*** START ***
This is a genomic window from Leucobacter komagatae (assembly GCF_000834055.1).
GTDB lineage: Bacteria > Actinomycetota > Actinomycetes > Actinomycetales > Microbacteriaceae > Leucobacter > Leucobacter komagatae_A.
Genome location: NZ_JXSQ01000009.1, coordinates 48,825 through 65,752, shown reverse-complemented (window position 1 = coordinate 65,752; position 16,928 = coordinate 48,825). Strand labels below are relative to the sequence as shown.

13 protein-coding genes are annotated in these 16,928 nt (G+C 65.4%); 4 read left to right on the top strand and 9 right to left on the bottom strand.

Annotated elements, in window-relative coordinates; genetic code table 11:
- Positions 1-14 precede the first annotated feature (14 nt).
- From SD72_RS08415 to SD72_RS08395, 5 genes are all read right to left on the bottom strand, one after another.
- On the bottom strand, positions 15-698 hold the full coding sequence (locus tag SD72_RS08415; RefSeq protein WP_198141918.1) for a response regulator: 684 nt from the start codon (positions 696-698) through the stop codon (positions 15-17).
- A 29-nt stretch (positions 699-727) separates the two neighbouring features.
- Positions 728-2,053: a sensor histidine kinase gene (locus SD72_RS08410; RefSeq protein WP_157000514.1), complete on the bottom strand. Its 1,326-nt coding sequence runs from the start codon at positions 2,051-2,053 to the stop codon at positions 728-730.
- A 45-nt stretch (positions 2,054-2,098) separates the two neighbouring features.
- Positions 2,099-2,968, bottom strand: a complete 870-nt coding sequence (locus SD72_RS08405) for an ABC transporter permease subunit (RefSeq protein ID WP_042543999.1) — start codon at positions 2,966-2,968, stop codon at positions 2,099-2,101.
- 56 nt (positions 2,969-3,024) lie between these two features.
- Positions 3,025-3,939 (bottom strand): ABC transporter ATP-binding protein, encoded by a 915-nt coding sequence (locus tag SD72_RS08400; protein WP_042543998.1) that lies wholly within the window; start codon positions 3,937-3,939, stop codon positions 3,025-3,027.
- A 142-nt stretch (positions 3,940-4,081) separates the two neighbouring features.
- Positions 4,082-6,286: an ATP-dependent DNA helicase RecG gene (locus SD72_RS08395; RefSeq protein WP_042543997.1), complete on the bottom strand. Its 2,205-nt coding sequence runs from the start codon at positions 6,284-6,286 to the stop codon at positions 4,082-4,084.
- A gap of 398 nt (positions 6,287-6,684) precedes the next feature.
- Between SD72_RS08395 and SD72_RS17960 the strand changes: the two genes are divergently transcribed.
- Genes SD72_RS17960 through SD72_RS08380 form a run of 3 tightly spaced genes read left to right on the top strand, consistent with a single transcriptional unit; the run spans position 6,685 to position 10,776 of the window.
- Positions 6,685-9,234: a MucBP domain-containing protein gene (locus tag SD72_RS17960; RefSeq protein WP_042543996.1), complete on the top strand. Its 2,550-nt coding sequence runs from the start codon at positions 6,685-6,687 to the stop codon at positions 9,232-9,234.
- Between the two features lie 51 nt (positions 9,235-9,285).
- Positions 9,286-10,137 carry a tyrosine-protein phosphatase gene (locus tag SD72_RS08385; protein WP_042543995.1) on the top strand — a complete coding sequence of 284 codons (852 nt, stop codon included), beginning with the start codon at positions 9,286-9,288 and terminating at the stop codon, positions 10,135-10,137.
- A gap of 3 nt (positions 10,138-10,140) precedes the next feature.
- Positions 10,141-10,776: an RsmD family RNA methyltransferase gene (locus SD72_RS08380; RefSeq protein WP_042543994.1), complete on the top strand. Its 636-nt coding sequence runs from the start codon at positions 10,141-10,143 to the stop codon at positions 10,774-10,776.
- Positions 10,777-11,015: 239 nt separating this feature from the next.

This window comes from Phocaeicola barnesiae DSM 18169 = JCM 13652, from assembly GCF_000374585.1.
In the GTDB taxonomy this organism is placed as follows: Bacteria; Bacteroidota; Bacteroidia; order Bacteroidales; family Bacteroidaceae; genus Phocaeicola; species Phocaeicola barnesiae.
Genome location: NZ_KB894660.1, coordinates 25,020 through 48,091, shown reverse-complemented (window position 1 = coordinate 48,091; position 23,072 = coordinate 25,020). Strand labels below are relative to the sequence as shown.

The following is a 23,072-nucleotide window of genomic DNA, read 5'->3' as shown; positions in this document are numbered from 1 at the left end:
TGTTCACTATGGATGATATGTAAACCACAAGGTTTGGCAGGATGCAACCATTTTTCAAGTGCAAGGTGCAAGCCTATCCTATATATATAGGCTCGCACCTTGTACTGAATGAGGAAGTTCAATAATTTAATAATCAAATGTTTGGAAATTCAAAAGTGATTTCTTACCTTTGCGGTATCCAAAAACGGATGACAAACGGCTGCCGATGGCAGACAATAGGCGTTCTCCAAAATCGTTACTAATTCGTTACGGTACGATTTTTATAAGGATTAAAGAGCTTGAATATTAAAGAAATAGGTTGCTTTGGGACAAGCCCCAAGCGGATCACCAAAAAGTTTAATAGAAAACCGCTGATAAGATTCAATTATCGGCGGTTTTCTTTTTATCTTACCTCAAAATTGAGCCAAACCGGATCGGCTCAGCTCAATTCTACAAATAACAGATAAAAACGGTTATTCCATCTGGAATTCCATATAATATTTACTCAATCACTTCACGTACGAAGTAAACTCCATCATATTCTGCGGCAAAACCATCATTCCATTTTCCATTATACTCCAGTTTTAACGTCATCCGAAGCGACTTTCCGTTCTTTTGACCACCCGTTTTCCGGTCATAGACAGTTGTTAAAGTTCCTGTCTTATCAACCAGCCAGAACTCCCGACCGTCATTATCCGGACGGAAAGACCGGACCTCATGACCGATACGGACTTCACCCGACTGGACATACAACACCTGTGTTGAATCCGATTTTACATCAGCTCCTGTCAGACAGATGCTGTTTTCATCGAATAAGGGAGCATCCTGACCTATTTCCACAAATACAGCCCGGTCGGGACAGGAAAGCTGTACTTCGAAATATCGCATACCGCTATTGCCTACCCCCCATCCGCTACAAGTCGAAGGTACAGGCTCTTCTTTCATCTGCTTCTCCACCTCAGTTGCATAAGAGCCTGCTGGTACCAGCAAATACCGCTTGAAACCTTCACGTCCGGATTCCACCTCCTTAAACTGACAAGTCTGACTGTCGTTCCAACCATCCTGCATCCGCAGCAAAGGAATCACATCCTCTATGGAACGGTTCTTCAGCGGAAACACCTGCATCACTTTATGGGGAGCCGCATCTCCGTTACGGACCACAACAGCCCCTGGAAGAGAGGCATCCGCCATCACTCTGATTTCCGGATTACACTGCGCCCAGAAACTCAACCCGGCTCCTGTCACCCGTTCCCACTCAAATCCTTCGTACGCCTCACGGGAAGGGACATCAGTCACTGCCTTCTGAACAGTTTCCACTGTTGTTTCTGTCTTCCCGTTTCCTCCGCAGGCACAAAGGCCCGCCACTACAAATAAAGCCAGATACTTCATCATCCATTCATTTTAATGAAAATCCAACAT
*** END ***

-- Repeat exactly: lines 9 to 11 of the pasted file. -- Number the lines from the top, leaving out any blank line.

- A 29-nt stretch (positions 699-727) separates the two neighbouring features.
- Positions 728-2,053: a sensor histidine kinase gene (locus SD72_RS08410; RefSeq protein WP_157000514.1), complete on the bottom strand. Its 1,326-nt coding sequence runs from the start codon at positions 2,051-2,053 to the stop codon at positions 728-730.
- A 45-nt stretch (positions 2,054-2,098) separates the two neighbouring features.